Three types of UPS Technologies

Online Double Conversion Technology

An uninterruptible power supply using true online double conversion technology provides the highest level of power protection available. The Online UPS converts the 230V input AC mains supply to DC power, which is then used to charge the battery. The DC current flow is then fed through an inverter stage that reconstructs the 230V AC mains output. Because the AC output is completely regenerated, it will be completely free from any mains-borne interference such as spikes and voltage variations. The output voltage and frequency is controlled precisely, thus ensuring a clean and stable sine wave power output. Online UPS are able to withstand large fluctuations on the input voltage before transferring to battery power (typically 276V-184V) thus eliminating unnecessary battery discharges. Upon mains failure, transfer to battery power is seamless - no break. Online UPS also have various failsafe and self-diagnostic features that will instantly transfer the load onto mains power if there is a failure within the UPS hardware, or if the UPS is overloaded.

.

Advantages:

  • Continuous & total power conditioning
  • Failsafe/overload protection with static bypass facility
  • No break on mains failure
  • Wide input voltage tolerance
  • Recommended with Generator sets

Disadvantages:

  • More expensive than other types of UPS technology

Offline Standby Technology

During normal operation of an Offline UPS, the power flows straight through the unit and hence only RFI filtering is usually provided. When the input voltage fails or fluctuates outside of a pre-set tolerance window, the UPS detects this and a relay will close, allowing the UPS to start feeding UPS battery power via the inverter. The inverter is then switched on and a square, step or sine wave form output is supplied. Upon the return of mains power, the output is switched back onto mains and the inverter is turned off. Typically there will be a break of between 4-10 ms during the transfer to and from the battery mode.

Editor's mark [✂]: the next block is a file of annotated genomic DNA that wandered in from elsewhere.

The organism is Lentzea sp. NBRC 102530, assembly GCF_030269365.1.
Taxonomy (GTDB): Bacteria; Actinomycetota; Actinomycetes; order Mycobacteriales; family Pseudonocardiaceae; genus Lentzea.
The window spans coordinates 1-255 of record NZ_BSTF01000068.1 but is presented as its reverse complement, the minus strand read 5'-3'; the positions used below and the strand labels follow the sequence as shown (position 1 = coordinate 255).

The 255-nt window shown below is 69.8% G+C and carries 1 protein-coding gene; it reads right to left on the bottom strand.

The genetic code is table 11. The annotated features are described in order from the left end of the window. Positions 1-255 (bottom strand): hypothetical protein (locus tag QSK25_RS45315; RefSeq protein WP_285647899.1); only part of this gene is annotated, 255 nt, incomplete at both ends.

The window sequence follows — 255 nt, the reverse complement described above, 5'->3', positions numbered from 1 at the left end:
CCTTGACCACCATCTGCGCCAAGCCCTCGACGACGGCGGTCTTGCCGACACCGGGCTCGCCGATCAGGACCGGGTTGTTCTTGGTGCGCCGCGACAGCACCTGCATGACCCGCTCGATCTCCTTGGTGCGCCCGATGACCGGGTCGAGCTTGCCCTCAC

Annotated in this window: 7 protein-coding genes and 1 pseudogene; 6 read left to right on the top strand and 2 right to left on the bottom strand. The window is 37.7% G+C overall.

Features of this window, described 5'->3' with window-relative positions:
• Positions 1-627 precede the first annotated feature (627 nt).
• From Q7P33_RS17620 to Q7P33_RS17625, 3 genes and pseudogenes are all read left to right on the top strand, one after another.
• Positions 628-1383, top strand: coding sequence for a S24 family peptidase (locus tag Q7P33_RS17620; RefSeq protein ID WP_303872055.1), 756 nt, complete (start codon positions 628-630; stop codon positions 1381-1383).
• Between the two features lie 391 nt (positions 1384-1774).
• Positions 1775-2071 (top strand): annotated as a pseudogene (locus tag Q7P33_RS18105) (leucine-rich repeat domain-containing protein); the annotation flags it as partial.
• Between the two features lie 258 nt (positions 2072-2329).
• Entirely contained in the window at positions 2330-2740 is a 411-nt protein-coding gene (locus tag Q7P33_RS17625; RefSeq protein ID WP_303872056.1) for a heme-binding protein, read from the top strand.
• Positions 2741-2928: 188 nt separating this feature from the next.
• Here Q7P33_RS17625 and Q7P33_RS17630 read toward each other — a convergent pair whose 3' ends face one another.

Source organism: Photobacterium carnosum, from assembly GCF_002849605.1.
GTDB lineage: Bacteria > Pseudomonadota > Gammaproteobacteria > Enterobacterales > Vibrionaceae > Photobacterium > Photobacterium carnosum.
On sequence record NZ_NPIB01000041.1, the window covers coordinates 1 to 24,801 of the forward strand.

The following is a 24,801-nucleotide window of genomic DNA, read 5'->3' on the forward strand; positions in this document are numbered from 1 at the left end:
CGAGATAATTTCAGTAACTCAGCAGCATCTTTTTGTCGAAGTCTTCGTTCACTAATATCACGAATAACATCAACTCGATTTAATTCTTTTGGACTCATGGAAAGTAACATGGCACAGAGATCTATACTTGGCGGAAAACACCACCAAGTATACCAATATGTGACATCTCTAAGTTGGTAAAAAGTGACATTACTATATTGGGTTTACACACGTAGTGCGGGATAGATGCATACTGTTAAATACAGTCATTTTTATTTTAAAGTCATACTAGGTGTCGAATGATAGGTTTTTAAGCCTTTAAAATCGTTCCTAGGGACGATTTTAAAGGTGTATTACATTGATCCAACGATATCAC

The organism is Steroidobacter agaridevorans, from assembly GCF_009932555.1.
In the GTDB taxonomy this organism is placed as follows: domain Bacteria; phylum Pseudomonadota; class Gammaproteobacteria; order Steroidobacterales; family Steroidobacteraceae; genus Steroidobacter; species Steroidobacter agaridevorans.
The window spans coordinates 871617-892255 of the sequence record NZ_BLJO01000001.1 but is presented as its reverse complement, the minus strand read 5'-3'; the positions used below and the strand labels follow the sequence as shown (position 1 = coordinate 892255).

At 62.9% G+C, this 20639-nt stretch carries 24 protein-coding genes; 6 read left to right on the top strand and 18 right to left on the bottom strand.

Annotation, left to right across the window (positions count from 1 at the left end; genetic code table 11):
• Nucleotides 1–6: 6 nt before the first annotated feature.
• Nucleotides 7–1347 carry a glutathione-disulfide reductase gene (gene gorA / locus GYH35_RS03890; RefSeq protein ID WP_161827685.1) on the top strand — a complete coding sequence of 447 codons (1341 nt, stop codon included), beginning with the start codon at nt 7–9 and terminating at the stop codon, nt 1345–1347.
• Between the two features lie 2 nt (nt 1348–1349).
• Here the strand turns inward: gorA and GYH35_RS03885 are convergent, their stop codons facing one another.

Advantages:

  • Low cost
  • Silent operation when in standby
  • Efficient

Disadvantages:

  • Minimal power protection - only protects against a small percentage of problems
  • Poor output voltage regulation - sags and surges will be passed straight to the load
  • Break transfer to battery mode
  • No failsafe - UPS will drop the load if there is a high start-up current, overload or inverter failure


Line-Interactive Technology

line-interactive UPS operates in a very similar fashion to an offline UPS, except with the advantage of better filtering and output voltage boost/reduce features. It does not eliminating mains-borne interference, line-interactive technologies does reduce the impact of spikes, surges and sags by 'clipping' the peaks and valleys, boosting power or switching to battery back up. As with offline UPS, when the input voltage fails or fluctuates outside of a pre-set tolerance window, the UPS detects this and a relay will close allowing the UPS to start feeding battery power via the inverter. The inverter, in a good line-interactive UPS, will supply a sine wave output. Upon the return of mains power, the output is switched back onto mains and the inverter is turned off.

As with offline UPS, typically there will be a break on the transfer to and from battery mode, though usually this will be shorter than with an offline UPS. Some manufacturers will try to pass their line-interactive UPS off as online models by calling them 'digital online', 'inline' or 'online interactive' - make sure you know what technology the UPS you are buying actually uses.